Michael Lipman Biography Michael Lipman Wiki
Former England flanker Michael Lipman was diagnosed with mild dementia when he was just 40 years old. Red Rose’s ten-man flanker has been knocked out at least 30 times in his 13-year career.
Two rugby union concussion stories today.
1) Michael Lipman’s “mild dementia” at the age of 40, after suffering 30 knock-outs during his career. Alarming – and exactly why the high tackle framework and concussion protocols are so important. #sportslaw
— Rugby and the Law (@rugbyandthelaw) November 12, 2020
Former Bath co-captain Lipman
Former Bath co-captain Lipman left The Rec in 2009 when he refused to take a drug test and was banned for nine months.
In the same season, he struggled to play due to concussion issues.
And after his ban continued on the Australian squad, the Melbourne Rebels played.
Lipman later retired due to additional concussion issues and head shots.
Lipman, who now lives in Australia, told the Sydney Morning Herald that he is part of a culture where “unless I am completely incapable, I keep playing.”
After Lipman became forgetful and in a bad mood, he went to the doctor – with a bit of persuasion from Mrs. Frances.
Frances recalls, “Michael took a lot of cognitive tests and got a score of 77 out of 100.
“And I was like, ‘Sounds good …’
“I searched and it was really worrying because it was actually in the mild dementia stage.
“And I think, wow, that’s what we’re up against, and Michael is only 40 years old.”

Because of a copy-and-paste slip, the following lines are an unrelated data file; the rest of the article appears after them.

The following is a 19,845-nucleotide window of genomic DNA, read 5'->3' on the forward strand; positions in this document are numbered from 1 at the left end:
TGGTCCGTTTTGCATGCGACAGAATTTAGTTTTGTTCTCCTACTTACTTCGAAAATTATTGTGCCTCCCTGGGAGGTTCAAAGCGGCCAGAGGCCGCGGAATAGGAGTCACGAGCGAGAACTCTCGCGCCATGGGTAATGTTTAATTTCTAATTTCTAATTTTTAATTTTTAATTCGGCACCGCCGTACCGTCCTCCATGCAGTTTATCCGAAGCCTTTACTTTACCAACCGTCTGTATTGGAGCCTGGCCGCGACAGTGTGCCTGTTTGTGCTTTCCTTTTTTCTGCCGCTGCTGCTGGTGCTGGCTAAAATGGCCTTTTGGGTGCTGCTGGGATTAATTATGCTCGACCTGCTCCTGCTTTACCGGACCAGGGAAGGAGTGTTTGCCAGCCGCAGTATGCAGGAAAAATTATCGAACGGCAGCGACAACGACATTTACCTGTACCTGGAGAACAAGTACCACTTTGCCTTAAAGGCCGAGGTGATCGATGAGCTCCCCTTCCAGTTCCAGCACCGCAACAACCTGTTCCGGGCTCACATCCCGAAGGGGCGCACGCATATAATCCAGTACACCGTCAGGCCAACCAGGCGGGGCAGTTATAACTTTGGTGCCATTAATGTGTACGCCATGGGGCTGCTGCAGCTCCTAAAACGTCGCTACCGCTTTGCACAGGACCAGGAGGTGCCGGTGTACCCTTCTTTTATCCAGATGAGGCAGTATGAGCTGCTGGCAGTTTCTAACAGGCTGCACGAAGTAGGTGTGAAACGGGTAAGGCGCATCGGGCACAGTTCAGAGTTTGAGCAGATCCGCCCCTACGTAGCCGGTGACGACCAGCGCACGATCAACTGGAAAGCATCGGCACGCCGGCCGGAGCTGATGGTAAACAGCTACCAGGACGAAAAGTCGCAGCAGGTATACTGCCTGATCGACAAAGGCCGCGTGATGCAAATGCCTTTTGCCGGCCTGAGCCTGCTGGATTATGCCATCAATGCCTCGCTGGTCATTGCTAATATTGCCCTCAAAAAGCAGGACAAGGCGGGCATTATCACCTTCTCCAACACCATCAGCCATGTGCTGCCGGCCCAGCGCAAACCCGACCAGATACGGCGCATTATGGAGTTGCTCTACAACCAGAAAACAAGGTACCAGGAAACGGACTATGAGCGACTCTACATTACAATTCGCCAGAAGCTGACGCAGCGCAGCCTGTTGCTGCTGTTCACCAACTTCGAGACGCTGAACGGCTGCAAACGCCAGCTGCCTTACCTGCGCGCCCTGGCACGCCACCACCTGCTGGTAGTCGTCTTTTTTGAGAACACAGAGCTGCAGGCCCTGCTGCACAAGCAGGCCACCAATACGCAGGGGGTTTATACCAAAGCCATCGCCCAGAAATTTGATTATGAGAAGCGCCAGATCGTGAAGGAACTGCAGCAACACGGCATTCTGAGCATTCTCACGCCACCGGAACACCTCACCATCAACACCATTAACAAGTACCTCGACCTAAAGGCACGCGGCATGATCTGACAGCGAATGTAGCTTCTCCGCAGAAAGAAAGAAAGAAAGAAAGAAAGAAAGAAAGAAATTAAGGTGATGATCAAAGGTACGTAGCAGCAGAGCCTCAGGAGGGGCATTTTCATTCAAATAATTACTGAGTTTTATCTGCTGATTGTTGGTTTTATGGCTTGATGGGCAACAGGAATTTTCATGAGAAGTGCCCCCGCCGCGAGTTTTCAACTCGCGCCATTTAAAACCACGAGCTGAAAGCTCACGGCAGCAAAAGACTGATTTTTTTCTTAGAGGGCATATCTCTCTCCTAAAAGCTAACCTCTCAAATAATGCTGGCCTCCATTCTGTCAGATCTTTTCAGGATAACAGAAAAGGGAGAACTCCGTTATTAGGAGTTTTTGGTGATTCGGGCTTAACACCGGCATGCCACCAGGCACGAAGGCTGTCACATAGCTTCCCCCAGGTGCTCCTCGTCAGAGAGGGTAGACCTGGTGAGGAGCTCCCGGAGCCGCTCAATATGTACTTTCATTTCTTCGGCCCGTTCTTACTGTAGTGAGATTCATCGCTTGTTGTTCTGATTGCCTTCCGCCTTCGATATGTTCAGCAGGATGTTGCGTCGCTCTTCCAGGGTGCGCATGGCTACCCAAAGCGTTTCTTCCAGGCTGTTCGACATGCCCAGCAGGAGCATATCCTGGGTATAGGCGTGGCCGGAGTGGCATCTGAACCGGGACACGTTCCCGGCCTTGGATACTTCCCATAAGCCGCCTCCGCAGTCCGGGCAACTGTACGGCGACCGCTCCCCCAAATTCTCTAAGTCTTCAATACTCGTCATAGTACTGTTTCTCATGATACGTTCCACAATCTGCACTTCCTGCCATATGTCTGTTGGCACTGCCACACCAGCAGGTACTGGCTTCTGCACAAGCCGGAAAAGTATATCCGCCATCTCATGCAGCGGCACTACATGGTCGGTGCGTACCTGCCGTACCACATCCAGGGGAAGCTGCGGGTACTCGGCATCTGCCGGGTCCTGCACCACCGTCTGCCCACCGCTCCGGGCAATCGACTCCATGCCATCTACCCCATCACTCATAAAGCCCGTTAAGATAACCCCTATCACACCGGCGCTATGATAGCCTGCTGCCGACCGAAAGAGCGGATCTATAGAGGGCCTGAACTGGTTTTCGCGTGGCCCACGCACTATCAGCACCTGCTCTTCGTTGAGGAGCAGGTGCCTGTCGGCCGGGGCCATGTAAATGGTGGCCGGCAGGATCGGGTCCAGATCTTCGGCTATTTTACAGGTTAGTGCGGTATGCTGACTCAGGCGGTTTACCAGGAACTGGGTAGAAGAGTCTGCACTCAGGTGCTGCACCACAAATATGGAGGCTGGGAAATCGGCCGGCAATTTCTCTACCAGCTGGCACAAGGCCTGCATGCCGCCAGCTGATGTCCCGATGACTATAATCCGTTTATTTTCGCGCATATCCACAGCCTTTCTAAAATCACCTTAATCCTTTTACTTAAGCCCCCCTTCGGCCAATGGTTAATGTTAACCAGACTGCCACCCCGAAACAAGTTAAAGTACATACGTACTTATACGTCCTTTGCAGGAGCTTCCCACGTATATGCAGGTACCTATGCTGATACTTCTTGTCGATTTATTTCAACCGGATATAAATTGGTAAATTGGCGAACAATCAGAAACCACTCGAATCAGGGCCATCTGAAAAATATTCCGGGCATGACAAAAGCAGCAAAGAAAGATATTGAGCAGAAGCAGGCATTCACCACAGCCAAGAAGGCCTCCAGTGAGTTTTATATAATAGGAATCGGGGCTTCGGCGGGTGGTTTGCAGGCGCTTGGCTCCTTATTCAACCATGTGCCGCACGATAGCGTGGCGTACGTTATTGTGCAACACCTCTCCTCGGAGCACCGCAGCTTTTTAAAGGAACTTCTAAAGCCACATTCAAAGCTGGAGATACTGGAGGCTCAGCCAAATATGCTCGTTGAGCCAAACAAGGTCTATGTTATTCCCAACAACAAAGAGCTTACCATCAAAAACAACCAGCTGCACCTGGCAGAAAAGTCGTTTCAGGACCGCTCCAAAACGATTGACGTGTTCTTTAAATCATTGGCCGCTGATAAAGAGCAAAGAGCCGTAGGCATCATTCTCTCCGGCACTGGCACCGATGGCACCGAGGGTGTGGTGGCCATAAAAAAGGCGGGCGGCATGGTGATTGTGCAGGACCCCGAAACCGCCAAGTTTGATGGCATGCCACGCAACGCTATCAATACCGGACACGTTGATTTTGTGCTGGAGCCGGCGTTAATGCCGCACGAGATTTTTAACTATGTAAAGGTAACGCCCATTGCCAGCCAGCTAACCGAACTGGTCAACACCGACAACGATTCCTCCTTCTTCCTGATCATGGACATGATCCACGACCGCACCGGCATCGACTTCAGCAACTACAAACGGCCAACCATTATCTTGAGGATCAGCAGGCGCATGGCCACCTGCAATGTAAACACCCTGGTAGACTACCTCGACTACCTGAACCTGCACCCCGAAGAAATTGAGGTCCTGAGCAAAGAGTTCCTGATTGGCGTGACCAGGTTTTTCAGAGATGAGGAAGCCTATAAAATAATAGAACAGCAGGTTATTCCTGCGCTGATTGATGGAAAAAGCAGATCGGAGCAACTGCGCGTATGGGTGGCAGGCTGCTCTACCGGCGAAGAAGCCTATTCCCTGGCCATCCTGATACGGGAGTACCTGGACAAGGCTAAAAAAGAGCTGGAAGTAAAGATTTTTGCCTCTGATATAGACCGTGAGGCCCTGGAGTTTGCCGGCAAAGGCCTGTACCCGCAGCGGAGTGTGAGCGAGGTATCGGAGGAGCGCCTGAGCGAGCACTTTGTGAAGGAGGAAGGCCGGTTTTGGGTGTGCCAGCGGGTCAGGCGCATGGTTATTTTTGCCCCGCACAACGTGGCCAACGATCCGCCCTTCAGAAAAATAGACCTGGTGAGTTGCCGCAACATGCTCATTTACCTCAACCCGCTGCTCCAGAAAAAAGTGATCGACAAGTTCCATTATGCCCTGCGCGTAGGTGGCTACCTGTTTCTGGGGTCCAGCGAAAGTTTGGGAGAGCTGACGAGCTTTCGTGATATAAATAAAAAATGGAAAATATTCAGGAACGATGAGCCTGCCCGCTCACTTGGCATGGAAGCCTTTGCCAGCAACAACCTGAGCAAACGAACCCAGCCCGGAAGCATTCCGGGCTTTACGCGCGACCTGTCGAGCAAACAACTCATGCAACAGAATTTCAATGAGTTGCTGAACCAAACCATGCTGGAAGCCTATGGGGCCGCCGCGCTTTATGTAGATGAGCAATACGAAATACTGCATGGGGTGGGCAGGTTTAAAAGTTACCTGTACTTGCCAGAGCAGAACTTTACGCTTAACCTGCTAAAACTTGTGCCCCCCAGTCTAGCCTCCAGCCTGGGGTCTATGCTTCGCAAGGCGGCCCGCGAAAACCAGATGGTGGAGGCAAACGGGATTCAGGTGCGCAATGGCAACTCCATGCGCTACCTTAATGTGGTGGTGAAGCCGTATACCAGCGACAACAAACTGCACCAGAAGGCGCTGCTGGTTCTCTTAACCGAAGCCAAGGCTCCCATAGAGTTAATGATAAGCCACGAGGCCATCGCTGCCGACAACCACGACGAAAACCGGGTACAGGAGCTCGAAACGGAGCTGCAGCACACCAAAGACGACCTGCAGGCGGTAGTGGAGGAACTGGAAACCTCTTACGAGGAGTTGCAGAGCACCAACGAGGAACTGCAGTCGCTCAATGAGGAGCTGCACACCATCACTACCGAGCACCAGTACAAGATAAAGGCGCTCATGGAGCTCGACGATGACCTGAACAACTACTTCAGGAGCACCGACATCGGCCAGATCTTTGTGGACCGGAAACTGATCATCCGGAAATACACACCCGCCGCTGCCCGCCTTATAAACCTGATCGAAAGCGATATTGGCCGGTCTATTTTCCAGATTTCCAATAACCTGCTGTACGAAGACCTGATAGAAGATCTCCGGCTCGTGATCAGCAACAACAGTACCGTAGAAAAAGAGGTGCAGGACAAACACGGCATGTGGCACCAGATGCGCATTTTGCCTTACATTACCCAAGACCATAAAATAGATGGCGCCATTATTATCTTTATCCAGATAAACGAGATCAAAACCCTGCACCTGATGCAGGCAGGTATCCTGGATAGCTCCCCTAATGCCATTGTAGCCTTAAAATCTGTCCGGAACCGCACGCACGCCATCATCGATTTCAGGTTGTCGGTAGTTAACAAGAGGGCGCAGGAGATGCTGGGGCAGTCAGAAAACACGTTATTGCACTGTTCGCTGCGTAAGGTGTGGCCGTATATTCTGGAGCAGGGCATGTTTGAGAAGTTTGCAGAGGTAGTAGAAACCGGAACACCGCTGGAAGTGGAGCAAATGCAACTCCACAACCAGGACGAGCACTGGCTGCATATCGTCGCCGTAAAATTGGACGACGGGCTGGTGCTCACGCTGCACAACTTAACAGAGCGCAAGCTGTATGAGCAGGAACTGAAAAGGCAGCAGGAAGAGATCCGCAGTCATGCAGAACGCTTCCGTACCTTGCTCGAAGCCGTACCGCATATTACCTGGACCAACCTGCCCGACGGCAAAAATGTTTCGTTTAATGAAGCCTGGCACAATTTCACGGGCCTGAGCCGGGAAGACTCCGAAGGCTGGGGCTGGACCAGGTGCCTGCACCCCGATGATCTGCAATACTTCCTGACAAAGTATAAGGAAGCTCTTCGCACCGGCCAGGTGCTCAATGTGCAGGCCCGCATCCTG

While playing for Bath in 2009, medics advised Lipman to hang up his boots.
But the flanker continued to play for three years.
In 2012, after his retirement, Lipman revealed, “In the end, I’ve had so many hits to the head and so many concussions throughout my career.
“The last pair was the icing on the cake. I just had too many.
“Enough is enough, and when your body talks to you as it is now, you have to hear it and be reasonable.
“The hardest part of all is admitting that your time is up and accepting it.”
The news of Lipman’s diagnosis is likely to spark more fears among dementia charities and sports officials – the links between header play and the disease becoming increasingly important in football.
Recently, 1966 world champion Bobby Charlton was diagnosed with dementia.
Her brother Jack, who died in July at the age of 85, also suffered from the disease later in life.
Another member of the England team that won the World Cup, Nobby Stiles, has died at the age of 78 from the illness.